SUZUKA, Japan — Fernando Alonso’s controversial Australian Grand Prix penalty for potentially dangerous driving has split opinion among his Formula One rivals.

While defending fifth position from George Russell on the final lap of the Melbourne race, Alonso decelerated early on approach to Turn Six — the move caught the Mercedes driver off guard and his car lost grip in the dirty air in the wake behind Alonso’s Aston Martin, causing him to crash out of the race.

The stewards found Alonso had not braked that early at Turn Six at any of the preceding laps of the race, which it deemed to have been “extraordinary” enough to have caused a collision behind.

Alonso, who dropped from sixth to eighth as a result of the 20-second penalty he was given, said the decision will not change how he defends position in future.

“It was a bit surprising, but nothing we can do,” Alonso told reporters in Suzuka ahead of Sunday’s Japanese Grand Prix. “I think it will not change much on how we drive, how we approach racing.

“There is no obligation to drive 57 laps in the same way. Sometimes we get slower pace to save fuel, to save tyres, to save battery. Sometimes we get slow into corners or into some sectors of the track to give the DRS to the car behind because that will be a useful tool if the second car behind is at a faster pace.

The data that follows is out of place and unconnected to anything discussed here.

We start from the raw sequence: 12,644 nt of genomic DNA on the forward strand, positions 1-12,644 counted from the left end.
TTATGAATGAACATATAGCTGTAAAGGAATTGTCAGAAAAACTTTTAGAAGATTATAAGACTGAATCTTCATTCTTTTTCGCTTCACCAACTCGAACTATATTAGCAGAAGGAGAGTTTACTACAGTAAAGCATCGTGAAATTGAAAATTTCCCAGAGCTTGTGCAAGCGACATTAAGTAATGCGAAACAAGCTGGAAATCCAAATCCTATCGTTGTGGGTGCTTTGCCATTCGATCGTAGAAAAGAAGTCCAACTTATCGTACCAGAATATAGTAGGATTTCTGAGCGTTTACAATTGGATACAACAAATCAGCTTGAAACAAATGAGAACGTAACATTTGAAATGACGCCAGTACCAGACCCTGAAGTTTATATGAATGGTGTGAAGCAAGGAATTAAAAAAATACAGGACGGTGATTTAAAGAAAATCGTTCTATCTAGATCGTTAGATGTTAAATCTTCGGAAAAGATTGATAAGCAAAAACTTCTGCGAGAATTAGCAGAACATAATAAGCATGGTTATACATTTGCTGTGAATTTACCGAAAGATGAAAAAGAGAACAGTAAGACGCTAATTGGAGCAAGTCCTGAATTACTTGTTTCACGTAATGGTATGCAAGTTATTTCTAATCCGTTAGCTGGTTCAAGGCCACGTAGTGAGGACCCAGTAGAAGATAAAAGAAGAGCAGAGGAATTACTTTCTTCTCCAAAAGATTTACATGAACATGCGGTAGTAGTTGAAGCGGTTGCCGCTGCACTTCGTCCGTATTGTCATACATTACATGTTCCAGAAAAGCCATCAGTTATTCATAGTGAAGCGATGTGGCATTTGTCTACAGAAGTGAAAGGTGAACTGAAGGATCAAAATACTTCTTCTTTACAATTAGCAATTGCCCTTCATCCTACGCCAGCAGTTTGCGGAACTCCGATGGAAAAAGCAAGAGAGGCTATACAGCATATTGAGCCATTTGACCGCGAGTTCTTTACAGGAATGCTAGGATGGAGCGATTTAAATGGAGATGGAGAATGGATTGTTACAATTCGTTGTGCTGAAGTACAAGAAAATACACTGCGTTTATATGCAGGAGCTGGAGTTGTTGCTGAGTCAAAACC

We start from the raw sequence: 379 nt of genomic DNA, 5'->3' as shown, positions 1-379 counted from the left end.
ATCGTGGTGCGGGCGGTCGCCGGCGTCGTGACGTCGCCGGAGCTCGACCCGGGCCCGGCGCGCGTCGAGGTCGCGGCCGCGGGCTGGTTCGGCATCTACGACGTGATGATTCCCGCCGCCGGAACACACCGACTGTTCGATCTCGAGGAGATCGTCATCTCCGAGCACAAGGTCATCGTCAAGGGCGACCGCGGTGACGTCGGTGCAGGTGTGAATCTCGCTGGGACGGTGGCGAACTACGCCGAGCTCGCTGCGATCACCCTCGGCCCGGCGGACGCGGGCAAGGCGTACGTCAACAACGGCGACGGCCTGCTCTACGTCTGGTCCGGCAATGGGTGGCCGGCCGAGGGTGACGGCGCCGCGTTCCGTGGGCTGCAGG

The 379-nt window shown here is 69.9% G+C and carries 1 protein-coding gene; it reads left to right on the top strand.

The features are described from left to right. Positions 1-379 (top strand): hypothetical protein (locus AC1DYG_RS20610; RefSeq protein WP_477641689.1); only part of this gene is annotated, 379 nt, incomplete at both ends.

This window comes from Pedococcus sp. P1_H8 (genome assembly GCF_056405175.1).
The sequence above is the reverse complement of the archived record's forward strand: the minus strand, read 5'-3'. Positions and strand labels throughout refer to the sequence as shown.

“All those things are completely normal. It was, it is and it will be forever in motorsport,” he added.

On the other side of the argument, Russell said the FIA risked setting a dangerous precedented if Alonso’s move was deemed OK.

“Obviously a bit of a strange situation that happened last week,” Russell said.

“Totally caught by surprise. I was actually looking at the steering wheel, making a switch change in the straight, which, you know, we all do across the lap. And when I looked up, I was in Fernando’s gearbox and it was sort of too late. And then next thing I know I’m in the wall.

“So I think, if it were not to have been penalised, it would have really opened the kind of worms for the rest of the season — and in junior categories — of saying, you know, are you allowed to break in a straight? Are you allowed to slow down, change gear, accelerate, do something semi-erratic? I don’t take anything personally with what happened with Fernando. And it probably had bigger consequences than it should have.

“If it went unpenalised, can you just break in the middle of a straight? I don’t know.”

One common theme was that Alonso’s move had been extreme, although drivers disagreed which side of the line it had been.

Russell’s teammate Lewis Hamilton said: “If I try to put myself in Fernando’s position I can’t understand the manoeuvre, but I’m just glad that George is safe.”

RB’s Daniel Ricciardo joked that the incident was an example of Alonso being “a wily old fox” and many others agreed with the sentiment — but not all felt the two-time world champion’s aggressive defence constituted a penalty.

McLaren’s Lando Norris, who felt Alonso’s move had been very aggressive, said the onus was still on Russell to avoid the collision.